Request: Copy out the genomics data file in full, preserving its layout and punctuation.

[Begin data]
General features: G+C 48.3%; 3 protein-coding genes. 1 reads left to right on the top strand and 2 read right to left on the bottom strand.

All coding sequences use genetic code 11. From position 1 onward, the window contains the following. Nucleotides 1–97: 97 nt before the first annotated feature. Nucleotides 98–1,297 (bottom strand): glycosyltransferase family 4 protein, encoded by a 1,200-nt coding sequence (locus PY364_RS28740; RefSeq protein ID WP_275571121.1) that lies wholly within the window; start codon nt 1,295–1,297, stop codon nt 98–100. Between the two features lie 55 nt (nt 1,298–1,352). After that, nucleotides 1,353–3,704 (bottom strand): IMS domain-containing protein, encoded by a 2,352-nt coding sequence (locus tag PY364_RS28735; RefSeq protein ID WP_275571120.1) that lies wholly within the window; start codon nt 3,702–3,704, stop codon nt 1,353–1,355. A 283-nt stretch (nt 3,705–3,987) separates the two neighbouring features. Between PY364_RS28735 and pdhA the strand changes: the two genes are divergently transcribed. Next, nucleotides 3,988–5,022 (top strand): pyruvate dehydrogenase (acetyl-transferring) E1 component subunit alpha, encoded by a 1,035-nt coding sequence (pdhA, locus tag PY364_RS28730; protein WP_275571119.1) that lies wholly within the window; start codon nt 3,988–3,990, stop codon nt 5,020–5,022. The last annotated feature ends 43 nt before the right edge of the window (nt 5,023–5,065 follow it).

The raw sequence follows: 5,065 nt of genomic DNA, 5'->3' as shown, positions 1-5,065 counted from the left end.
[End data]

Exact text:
General features: G+C 48.3%; 3 protein-coding genes. 1 reads left to right on the top strand and 2 read right to left on the bottom strand.

All coding sequences use genetic code 11. From position 1 onward, the window contains the following. Nucleotides 1–97: 97 nt before the first annotated feature. Nucleotides 98–1,297 (bottom strand): glycosyltransferase family 4 protein, encoded by a 1,200-nt coding sequence (locus PY364_RS28740; RefSeq protein ID WP_275571121.1) that lies wholly within the window; start codon nt 1,295–1,297, stop codon nt 98–100. Between the two features lie 55 nt (nt 1,298–1,352). After that, nucleotides 1,353–3,704 (bottom strand): IMS domain-containing protein, encoded by a 2,352-nt coding sequence (locus tag PY364_RS28735; RefSeq protein ID WP_275571120.1) that lies wholly within the window; start codon nt 3,702–3,704, stop codon nt 1,353–1,355. A 283-nt stretch (nt 3,705–3,987) separates the two neighbouring features. Between PY364_RS28735 and pdhA the strand changes: the two genes are divergently transcribed. Next, nucleotides 3,988–5,022 (top strand): pyruvate dehydrogenase (acetyl-transferring) E1 component subunit alpha, encoded by a 1,035-nt coding sequence (pdhA, locus tag PY364_RS28730; protein WP_275571119.1) that lies wholly within the window; start codon nt 3,988–3,990, stop codon nt 5,020–5,022. The last annotated feature ends 43 nt before the right edge of the window (nt 5,023–5,065 follow it).

The raw sequence follows: 5,065 nt of genomic DNA, 5'->3' as shown, positions 1-5,065 counted from the left end.